Wash and scrub the peels of any citrus fruits you plan to use. Then peel the fruit, pick out any pith (that’s the white stuff between peel and fruit) (optional), and grind peels in the food processor until they’re in small bits. I warn you — this stuff is fragrant!

Soak the peels in water overnight. You’ll drain them the next morning. This should help remove some of the bitterness that the peels would have imparted to your marmalade.

The next morning, drain the peels.
If you plan on using apricots or any other dried fruit, you have to reconstitute them before using them. Reconstituting dried fruit involves letting them soak in boiling water until they puff up a bit and get juicy. I enjoy some reconstituted dried fruit more than their fresh versions, and apricots are no exception: they’re juicy like fresh apricots, but softer, and their flavor is greatly intensified. If you do reconstitute any dried fruit (and I recommend apricots), save the liquid and use it instead of some of the water in your recipe.

Here’s a cheat sheet of how we used each fruit in our marmalade. This can serve as inspiration for you when you make yours, but it is in now way exhaustive.

  • Apricots: reconstituted, then pureed, and saved the liquid
  • Etrog: no real “fruit” in etrog, just peels — so ground and soaked peels
  • Orange/Lemon: ground and soaked peels, chopped segments of fruit
  • Lime: lime syrup (can also use fruit and peels)
  • Pomegranate: syrup, juice
  • Cranberries: these cook very quickly and have a lot of natural pectin in them, so they firm up easily. Add them to your marmalade about 5-7 minutes before it’s finished.
  • Kiwi: mushed up fruit/pulp

Now you’re ready to make marmalade.

Into a heavy saucepan, put equal parts of fruit, sugar, and liquid. Turn the heat on high until it reaches a boil, then lower the heat to low-med and let the mixture simmer. This will take between 15-20 minutes. The idea is to check for doneness with a wooden spoon. Every so often, stick your spoon deep into the marmalade, remove, and hold it horizontally over the pot, letting everything drip off of it.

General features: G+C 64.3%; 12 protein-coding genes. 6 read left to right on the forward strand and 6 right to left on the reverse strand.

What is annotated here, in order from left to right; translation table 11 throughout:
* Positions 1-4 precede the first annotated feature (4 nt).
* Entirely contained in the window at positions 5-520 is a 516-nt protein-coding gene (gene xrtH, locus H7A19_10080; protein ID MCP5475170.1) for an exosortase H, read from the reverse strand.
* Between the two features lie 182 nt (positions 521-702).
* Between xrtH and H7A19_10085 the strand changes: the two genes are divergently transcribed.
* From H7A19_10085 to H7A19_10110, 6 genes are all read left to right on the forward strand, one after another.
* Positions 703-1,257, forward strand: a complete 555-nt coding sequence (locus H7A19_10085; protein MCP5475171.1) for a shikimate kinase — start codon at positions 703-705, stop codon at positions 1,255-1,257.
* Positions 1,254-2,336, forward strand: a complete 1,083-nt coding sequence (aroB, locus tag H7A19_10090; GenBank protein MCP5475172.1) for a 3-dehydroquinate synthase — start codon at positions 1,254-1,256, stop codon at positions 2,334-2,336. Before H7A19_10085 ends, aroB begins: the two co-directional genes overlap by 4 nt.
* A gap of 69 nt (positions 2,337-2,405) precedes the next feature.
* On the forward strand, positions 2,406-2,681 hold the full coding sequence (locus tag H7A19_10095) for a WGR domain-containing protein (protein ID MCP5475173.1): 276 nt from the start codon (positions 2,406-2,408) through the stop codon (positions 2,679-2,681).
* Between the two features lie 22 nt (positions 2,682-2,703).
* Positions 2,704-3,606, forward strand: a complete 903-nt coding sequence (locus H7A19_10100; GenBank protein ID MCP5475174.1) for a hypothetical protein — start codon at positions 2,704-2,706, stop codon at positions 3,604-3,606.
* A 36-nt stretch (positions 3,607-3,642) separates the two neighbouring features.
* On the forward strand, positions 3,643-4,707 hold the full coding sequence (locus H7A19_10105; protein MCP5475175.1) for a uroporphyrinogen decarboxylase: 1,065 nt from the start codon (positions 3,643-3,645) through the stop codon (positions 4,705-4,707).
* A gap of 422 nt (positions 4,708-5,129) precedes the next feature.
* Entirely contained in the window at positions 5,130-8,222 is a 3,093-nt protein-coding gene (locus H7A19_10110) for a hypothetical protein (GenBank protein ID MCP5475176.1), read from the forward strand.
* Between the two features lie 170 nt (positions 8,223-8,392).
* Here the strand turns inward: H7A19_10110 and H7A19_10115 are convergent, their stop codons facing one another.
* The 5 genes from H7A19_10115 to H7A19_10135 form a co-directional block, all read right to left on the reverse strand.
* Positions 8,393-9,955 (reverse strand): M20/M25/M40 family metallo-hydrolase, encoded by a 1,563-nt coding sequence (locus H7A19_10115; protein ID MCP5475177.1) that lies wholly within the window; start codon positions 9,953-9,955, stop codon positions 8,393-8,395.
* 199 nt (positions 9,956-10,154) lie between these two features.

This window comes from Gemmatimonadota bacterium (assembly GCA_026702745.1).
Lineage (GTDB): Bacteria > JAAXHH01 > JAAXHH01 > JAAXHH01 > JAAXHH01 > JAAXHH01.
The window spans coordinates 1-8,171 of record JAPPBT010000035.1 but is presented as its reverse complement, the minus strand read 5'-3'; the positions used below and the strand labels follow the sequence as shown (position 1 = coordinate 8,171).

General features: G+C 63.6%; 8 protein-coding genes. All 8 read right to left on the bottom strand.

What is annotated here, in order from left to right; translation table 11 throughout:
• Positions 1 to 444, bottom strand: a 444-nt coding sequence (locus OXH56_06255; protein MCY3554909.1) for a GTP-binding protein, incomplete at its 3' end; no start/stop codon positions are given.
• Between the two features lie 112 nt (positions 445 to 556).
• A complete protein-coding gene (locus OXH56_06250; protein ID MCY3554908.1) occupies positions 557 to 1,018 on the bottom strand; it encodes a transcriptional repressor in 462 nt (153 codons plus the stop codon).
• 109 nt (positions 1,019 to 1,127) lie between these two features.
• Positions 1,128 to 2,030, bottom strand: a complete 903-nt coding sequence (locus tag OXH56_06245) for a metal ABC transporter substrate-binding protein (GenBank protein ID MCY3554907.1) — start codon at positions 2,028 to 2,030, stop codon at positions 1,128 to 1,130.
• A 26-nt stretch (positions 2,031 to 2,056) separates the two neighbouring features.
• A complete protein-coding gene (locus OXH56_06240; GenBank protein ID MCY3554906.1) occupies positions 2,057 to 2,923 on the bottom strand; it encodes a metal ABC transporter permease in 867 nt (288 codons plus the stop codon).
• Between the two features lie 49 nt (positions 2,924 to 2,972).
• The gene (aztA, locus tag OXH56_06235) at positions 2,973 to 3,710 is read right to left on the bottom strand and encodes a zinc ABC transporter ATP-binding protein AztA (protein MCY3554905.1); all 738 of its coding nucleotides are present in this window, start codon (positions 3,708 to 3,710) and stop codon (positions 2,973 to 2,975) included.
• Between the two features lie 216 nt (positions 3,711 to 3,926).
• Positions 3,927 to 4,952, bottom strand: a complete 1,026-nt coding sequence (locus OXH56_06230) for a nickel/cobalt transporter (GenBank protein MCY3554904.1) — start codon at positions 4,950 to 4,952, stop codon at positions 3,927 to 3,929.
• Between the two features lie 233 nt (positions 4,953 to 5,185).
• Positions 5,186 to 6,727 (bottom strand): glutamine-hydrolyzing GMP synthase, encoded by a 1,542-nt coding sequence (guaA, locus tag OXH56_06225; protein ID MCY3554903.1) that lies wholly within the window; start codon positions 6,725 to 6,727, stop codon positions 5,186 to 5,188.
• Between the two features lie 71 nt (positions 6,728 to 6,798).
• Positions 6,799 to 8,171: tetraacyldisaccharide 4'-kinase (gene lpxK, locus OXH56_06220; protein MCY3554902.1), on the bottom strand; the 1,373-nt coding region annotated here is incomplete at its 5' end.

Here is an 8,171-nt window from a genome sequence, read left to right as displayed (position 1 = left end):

• At first, the marmalade will be liquidy and will dip easily, in a steady stream.
  • As marmalade reduces, it will start to coat the spoon and drip a bit more slowly.
  • When marmalade is nearing doneness, it will form two points on the spoon from which it drips.
  • When it’s done, the two points will merge into one, and it will sort of dribble off the spoon in one slow motion.

Basically, you’ll stop cooking it when it’s thick to your liking. There’s no real rule about this — it’s a matter of taste.

As for cranberries, I mentioned about that they should go in about 5 minutes before your citrus fruit are finished, if you choose to use them. They’ll gel much more quickly than the rest.

When your marmalade is finished cooking, transfer it to a pyrex or coated glass bowl and allow it lots of time to cool. It will thicken further as it comes down to room temperature. When it’s gone down to warm, you can start putting it in your tupperware containers. (If you want to do this the professional way, see here for canning instructions.)

You can eat your marmalade on toast, as a sauce on chicken or meat, as a condiment on most anything, or out of the tupperware with a spoon. And can I tell you? It’s pretty darn great.